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The How and Why Behind the COVID-19 Housing Boom

Posted by Jane F. Bolin, Esq. | May 05, 2021 | 0 Comments

COVID-19 changed everything, including the real estate market. The unexpected boom in home sales has many homeowners wondering what's going on and how long it will last. 

Key Takeaways:

  • The COVID-19 pandemic shelter mandates and more people working from home caused a severe drop in housing prices all over the country during the first half of 2020
  • Homeowners gained $1 trillion in home equity between September 2019 and September 2020
  • People are looking for homes that better suit the new needs they face during COVID-19
  • Available housing for sale is at a historic low, which has driven prices to historic highs in 2021

Of the many things that have changed since the onset of COVID-19, the surge in home sales is probably the most surprising. Amid businesses closing and people losing their jobs, they're still buying houses. Factors such as declines in real estate prices, working from home, fewer homes on the market, and people realizing the true value of home have made a major impression on the housing market. The question most homeowners, homeowners' associations, and potential homeowners are asking is,
How long will it stick around, and how can I use it to my advantage?”

Homeowners gained $1 trillion in home equity collectively between September 2019 and September 2020 — which was great news for homeowners, but home and condo owners associations, too. According to S&P CoreLogic Case-Shiller National Home Price NSA Index, housing prices rose 9.5% between November 2019 and November 2020. The average home value was $245,000 at the end of 2019. Its $266,000 in 2021.

Understanding these kinds of market trends is valuable for any homeowner, whether you're buying or selling. Knowing what makes your home market-worthy and what's pushing the hot sellers can mean thousands of dollars and your peace of mind. Let's take a look at why people are buying houses during COVID-19 and how it affects you.

Big drops in real estate prices 

Cities all over the country experienced record drops in real estate prices early on during COVID-19. New York saw the largest decline in 30 years, 54%, in the second quarter of 2020. Orange County, California reported its largest drop, 5.2%, since 2009.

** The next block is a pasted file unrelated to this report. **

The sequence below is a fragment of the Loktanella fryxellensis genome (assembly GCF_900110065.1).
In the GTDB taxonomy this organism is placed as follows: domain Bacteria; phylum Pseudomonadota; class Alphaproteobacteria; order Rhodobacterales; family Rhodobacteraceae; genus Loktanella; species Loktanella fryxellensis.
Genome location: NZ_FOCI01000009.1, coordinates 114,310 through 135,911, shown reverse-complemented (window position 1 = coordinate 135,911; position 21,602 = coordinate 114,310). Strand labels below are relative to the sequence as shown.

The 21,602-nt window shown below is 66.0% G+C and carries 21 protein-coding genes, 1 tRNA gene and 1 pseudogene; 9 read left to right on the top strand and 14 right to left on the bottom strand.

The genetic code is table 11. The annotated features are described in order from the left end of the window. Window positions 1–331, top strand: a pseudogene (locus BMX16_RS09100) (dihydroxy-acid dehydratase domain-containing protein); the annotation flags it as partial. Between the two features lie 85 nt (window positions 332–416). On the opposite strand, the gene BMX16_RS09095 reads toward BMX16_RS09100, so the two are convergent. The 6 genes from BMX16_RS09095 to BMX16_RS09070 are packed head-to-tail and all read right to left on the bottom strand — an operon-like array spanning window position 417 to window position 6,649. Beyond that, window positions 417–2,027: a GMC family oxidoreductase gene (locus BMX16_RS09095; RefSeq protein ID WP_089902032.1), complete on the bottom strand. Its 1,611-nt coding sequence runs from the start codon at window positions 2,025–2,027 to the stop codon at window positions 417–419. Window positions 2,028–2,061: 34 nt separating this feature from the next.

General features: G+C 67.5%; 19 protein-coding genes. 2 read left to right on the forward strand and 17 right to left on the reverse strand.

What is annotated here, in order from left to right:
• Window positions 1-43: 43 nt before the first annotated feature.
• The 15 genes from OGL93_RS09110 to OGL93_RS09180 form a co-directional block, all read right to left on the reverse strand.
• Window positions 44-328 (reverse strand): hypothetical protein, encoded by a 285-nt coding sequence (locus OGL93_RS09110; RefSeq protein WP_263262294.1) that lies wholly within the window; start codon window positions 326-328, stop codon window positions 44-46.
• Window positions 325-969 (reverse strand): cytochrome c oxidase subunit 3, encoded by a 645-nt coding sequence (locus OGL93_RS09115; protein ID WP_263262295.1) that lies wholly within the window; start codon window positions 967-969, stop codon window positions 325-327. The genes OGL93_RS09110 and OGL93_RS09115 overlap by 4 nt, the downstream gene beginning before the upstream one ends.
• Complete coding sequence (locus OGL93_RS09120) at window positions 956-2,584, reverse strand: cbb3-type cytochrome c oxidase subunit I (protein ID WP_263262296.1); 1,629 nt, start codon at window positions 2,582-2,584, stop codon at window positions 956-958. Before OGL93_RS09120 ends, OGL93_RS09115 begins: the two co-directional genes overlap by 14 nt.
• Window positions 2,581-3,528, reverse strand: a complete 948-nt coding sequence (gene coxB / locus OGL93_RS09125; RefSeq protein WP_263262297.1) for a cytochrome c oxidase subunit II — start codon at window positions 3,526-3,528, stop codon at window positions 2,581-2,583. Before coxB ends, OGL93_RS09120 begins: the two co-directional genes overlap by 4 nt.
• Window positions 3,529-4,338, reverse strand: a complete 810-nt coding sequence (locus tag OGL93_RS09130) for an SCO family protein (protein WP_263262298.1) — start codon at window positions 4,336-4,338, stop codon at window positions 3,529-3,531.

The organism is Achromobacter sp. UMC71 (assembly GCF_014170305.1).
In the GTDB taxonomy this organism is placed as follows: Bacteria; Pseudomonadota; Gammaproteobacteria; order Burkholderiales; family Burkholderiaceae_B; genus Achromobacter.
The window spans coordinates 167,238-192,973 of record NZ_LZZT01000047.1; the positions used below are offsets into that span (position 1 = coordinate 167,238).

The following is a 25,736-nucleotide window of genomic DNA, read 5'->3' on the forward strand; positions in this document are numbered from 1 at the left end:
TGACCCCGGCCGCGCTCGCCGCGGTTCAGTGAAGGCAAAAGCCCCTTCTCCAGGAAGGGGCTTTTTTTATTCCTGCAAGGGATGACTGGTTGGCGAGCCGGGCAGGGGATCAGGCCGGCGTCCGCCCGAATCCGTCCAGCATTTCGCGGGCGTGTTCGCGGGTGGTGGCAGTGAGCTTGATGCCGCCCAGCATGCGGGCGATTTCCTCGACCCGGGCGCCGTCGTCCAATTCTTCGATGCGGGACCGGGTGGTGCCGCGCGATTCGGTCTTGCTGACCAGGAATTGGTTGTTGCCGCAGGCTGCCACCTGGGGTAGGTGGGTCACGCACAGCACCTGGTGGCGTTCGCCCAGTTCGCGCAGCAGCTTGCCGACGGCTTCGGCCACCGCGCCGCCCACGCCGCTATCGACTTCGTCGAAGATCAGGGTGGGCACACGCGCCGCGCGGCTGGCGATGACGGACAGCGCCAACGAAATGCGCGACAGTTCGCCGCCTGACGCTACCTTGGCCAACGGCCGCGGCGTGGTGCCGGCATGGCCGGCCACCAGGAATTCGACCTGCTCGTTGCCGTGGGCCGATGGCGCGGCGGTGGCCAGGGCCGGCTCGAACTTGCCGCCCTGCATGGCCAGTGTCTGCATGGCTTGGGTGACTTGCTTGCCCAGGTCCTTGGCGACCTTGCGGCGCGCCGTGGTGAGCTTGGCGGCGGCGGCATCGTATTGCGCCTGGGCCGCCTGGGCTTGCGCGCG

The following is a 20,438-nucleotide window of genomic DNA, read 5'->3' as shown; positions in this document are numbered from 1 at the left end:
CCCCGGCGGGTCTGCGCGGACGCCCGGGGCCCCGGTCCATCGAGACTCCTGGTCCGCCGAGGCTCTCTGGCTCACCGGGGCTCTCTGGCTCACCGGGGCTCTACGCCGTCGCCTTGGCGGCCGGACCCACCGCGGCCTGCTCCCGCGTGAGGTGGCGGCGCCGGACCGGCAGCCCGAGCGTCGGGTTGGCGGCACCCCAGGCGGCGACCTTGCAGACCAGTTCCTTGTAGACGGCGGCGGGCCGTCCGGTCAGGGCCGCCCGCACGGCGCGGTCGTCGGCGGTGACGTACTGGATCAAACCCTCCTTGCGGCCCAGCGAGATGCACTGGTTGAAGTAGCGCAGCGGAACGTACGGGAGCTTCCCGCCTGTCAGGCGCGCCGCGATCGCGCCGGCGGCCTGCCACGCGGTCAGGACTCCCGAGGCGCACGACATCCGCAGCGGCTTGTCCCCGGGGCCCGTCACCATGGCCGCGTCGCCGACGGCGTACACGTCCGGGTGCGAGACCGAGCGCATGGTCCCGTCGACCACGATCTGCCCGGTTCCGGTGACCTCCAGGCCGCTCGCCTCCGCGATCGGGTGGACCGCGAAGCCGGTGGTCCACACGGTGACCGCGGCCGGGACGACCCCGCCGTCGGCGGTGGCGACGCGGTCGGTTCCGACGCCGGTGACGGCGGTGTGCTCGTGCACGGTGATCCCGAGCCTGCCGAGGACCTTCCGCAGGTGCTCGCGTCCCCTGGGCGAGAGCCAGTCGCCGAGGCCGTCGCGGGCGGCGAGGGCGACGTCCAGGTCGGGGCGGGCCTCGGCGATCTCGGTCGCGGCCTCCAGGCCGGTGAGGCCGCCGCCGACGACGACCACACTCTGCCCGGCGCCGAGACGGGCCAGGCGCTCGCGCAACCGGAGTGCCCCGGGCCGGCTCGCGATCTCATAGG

COVID-19 related issues, such as quarantine and shut-downs, caused real estate activity to slow at first. The country was unsure of the future, and sellers became desperate as the economy slumped, resulting in a shift to a buyer's market. Buying a home became more affordable than it has ever been before, especially for people who could move to working full-time at home.

COVID-19 revealed the true value of home

Quarantine made some people realize their homes weren't really very homey. Spending more time inside calls attention to things you usually overlook. Cramped spaces, drafty windows, and bad neighborhoods were no longer as tolerable.

Not only that, but shelter-in-place mandates suddenly made home our only safe place. Buyers are willing to push their budget further than before to get a home they feel safe and comfortable in for the long haul. 

Productivity is a priority

The business shutdowns that started in March 2020 moved the majority of American workers to home offices. Many people were now expected to work from a home, and those who never intended to accommodate that function found even more reason to make a move. Add distance learning students to the equation and home can feel cramped and inadequate.

When it became clear that American's were going to be working and schooling from home for a while, people began searching for homes that better suited their new needs.

Population decline in urban areas

Shopping, dining, and entertainment venues closed with only a vague idea of when things would return to normal. Many people now working from home or forced to change jobs found all the perks to urban life gone. Many are now moving to the suburbs, where home prices are traditionally lower for more square footage. 

Fewer homes on the market means higher prices

The law of supply and demand is perfectly at work here. Many people are happy where they are and don't want to sell their homes, causing a record low in available housing, which drives up the prices of those on the market.

COVID-19 has put up a few roadblocks on the home buying journey, such as social distancing, but 3D home tours and video meetings have gone a long way in minimizing the problem. There is no doubt that COVID-19 turned the country on its ear. Fortunately, it wasn't all bad.

Like all good things, the COVID-19 housing boom won't stick around forever. As we once again venture outside our homes for work and entertainment, real estate prices will be affected. If you're in the market, now could be your best time.

Real estate lawyers are a great help during the home buying and selling process, especially when it comes to the offer process and factors such as disclosures. Call the offices of Peyton Bolin for answers to your questions about the COVID-19 housing boom.

About the Author

Jane F. Bolin, Esq.

Founding Member, Managing Partner


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